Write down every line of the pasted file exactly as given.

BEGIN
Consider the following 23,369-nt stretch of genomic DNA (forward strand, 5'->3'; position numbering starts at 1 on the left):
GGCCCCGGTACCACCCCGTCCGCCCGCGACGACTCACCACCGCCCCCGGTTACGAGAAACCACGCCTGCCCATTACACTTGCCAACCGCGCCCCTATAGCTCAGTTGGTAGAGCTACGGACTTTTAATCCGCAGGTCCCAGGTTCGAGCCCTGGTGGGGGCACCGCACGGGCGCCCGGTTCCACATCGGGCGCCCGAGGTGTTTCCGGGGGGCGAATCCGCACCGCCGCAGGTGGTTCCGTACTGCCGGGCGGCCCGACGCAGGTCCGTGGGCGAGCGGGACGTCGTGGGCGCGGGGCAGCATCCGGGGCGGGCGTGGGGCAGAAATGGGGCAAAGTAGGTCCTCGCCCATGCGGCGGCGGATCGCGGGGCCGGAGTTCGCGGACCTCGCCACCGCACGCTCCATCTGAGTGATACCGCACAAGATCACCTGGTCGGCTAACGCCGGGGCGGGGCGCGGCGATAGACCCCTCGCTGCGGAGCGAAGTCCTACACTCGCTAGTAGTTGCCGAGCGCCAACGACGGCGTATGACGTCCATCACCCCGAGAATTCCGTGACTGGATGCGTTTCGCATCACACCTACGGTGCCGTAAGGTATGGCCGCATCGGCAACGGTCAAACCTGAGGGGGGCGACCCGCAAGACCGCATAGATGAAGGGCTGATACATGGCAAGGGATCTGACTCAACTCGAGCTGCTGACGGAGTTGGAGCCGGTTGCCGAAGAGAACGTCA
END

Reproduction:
Consider the following 23,369-nt stretch of genomic DNA (forward strand, 5'->3'; position numbering starts at 1 on the left):
GGCCCCGGTACCACCCCGTCCGCCCGCGACGACTCACCACCGCCCCCGGTTACGAGAAACCACGCCTGCCCATTACACTTGCCAACCGCGCCCCTATAGCTCAGTTGGTAGAGCTACGGACTTTTAATCCGCAGGTCCCAGGTTCGAGCCCTGGTGGGGGCACCGCACGGGCGCCCGGTTCCACATCGGGCGCCCGAGGTGTTTCCGGGGGGCGAATCCGCACCGCCGCAGGTGGTTCCGTACTGCCGGGCGGCCCGACGCAGGTCCGTGGGCGAGCGGGACGTCGTGGGCGCGGGGCAGCATCCGGGGCGGGCGTGGGGCAGAAATGGGGCAAAGTAGGTCCTCGCCCATGCGGCGGCGGATCGCGGGGCCGGAGTTCGCGGACCTCGCCACCGCACGCTCCATCTGAGTGATACCGCACAAGATCACCTGGTCGGCTAACGCCGGGGCGGGGCGCGGCGATAGACCCCTCGCTGCGGAGCGAAGTCCTACACTCGCTAGTAGTTGCCGAGCGCCAACGACGGCGTATGACGTCCATCACCCCGAGAATTCCGTGACTGGATGCGTTTCGCATCACACCTACGGTGCCGTAAGGTATGGCCGCATCGGCAACGGTCAAACCTGAGGGGGGCGACCCGCAAGACCGCATAGATGAAGGGCTGATACATGGCAAGGGATCTGACTCAACTCGAGCTGCTGACGGAGTTGGAGCCGGTTGCCGAAGAGAACGTCA